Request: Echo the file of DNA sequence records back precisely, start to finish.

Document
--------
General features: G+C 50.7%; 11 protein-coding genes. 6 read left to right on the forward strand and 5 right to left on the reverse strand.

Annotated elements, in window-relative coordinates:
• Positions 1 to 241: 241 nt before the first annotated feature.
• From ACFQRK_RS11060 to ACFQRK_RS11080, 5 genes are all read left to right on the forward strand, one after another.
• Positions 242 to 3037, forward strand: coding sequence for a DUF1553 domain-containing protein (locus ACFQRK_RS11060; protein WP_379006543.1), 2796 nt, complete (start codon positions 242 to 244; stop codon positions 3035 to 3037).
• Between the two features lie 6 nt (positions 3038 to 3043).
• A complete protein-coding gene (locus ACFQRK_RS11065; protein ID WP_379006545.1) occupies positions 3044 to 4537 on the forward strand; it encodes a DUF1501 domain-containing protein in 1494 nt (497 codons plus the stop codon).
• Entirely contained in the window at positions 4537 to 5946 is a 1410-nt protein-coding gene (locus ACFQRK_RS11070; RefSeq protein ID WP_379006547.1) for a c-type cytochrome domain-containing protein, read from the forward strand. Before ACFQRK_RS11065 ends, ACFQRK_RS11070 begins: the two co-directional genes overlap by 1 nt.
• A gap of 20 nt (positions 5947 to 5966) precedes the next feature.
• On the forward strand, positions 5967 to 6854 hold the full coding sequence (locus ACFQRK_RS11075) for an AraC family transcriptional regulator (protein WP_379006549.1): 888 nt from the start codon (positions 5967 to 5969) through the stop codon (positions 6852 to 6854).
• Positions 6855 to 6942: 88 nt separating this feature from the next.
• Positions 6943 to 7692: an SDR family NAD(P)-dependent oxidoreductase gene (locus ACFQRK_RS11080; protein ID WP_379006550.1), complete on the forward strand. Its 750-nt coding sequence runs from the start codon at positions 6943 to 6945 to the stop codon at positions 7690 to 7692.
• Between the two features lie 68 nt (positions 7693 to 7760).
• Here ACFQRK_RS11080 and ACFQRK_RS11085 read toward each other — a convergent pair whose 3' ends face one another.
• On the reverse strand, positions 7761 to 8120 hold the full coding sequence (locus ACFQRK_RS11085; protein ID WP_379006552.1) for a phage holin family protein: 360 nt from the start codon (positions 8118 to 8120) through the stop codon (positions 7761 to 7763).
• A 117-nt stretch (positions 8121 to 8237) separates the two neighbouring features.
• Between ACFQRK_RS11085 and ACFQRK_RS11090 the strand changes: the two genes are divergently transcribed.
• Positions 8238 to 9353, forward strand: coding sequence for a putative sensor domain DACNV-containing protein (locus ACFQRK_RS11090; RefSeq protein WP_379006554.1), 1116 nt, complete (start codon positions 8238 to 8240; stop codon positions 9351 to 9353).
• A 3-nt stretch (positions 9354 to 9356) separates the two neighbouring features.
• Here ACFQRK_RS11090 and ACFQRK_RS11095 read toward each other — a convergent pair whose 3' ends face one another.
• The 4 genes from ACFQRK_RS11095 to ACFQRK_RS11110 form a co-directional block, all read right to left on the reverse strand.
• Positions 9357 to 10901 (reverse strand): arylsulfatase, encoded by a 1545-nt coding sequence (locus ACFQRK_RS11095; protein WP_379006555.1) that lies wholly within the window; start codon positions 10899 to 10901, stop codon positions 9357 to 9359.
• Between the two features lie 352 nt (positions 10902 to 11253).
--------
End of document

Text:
General features: G+C 50.7%; 11 protein-coding genes. 6 read left to right on the forward strand and 5 right to left on the reverse strand.

Annotated elements, in window-relative coordinates:
• Positions 1 to 241: 241 nt before the first annotated feature.
• From ACFQRK_RS11060 to ACFQRK_RS11080, 5 genes are all read left to right on the forward strand, one after another.
• Positions 242 to 3037, forward strand: coding sequence for a DUF1553 domain-containing protein (locus ACFQRK_RS11060; protein WP_379006543.1), 2796 nt, complete (start codon positions 242 to 244; stop codon positions 3035 to 3037).
• Between the two features lie 6 nt (positions 3038 to 3043).
• A complete protein-coding gene (locus ACFQRK_RS11065; protein ID WP_379006545.1) occupies positions 3044 to 4537 on the forward strand; it encodes a DUF1501 domain-containing protein in 1494 nt (497 codons plus the stop codon).
• Entirely contained in the window at positions 4537 to 5946 is a 1410-nt protein-coding gene (locus ACFQRK_RS11070; RefSeq protein ID WP_379006547.1) for a c-type cytochrome domain-containing protein, read from the forward strand. Before ACFQRK_RS11065 ends, ACFQRK_RS11070 begins: the two co-directional genes overlap by 1 nt.
• A gap of 20 nt (positions 5947 to 5966) precedes the next feature.
• On the forward strand, positions 5967 to 6854 hold the full coding sequence (locus ACFQRK_RS11075) for an AraC family transcriptional regulator (protein WP_379006549.1): 888 nt from the start codon (positions 5967 to 5969) through the stop codon (positions 6852 to 6854).
• Positions 6855 to 6942: 88 nt separating this feature from the next.
• Positions 6943 to 7692: an SDR family NAD(P)-dependent oxidoreductase gene (locus ACFQRK_RS11080; protein ID WP_379006550.1), complete on the forward strand. Its 750-nt coding sequence runs from the start codon at positions 6943 to 6945 to the stop codon at positions 7690 to 7692.
• Between the two features lie 68 nt (positions 7693 to 7760).
• Here ACFQRK_RS11080 and ACFQRK_RS11085 read toward each other — a convergent pair whose 3' ends face one another.
• On the reverse strand, positions 7761 to 8120 hold the full coding sequence (locus ACFQRK_RS11085; protein ID WP_379006552.1) for a phage holin family protein: 360 nt from the start codon (positions 8118 to 8120) through the stop codon (positions 7761 to 7763).
• A 117-nt stretch (positions 8121 to 8237) separates the two neighbouring features.
• Between ACFQRK_RS11085 and ACFQRK_RS11090 the strand changes: the two genes are divergently transcribed.
• Positions 8238 to 9353, forward strand: coding sequence for a putative sensor domain DACNV-containing protein (locus ACFQRK_RS11090; RefSeq protein WP_379006554.1), 1116 nt, complete (start codon positions 8238 to 8240; stop codon positions 9351 to 9353).
• A 3-nt stretch (positions 9354 to 9356) separates the two neighbouring features.
• Here ACFQRK_RS11090 and ACFQRK_RS11095 read toward each other — a convergent pair whose 3' ends face one another.
• The 4 genes from ACFQRK_RS11095 to ACFQRK_RS11110 form a co-directional block, all read right to left on the reverse strand.
• Positions 9357 to 10901 (reverse strand): arylsulfatase, encoded by a 1545-nt coding sequence (locus ACFQRK_RS11095; protein WP_379006555.1) that lies wholly within the window; start codon positions 10899 to 10901, stop codon positions 9357 to 9359.
• Between the two features lie 352 nt (positions 10902 to 11253).